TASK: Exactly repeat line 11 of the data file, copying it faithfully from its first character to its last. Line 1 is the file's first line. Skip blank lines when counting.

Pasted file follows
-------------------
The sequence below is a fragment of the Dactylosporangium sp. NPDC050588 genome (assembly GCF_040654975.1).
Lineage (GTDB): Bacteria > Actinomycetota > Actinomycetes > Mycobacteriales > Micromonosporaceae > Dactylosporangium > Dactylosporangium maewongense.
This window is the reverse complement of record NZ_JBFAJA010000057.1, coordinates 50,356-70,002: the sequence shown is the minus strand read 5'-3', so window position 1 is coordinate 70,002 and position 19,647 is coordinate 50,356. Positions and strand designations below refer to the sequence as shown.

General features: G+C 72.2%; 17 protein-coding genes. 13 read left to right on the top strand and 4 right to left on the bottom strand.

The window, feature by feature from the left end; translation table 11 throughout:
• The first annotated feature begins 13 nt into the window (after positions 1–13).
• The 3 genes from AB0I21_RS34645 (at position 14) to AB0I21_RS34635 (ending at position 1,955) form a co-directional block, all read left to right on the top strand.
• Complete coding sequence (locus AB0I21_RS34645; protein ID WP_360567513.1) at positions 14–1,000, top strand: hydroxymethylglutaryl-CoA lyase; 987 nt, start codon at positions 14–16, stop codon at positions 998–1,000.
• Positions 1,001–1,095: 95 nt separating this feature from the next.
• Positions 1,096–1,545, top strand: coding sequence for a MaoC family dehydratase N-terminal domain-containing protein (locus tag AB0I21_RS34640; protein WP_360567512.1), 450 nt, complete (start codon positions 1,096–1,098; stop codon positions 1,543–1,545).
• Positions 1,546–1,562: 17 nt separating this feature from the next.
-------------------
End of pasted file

• Positions 1,546–1,562: 17 nt separating this feature from the next.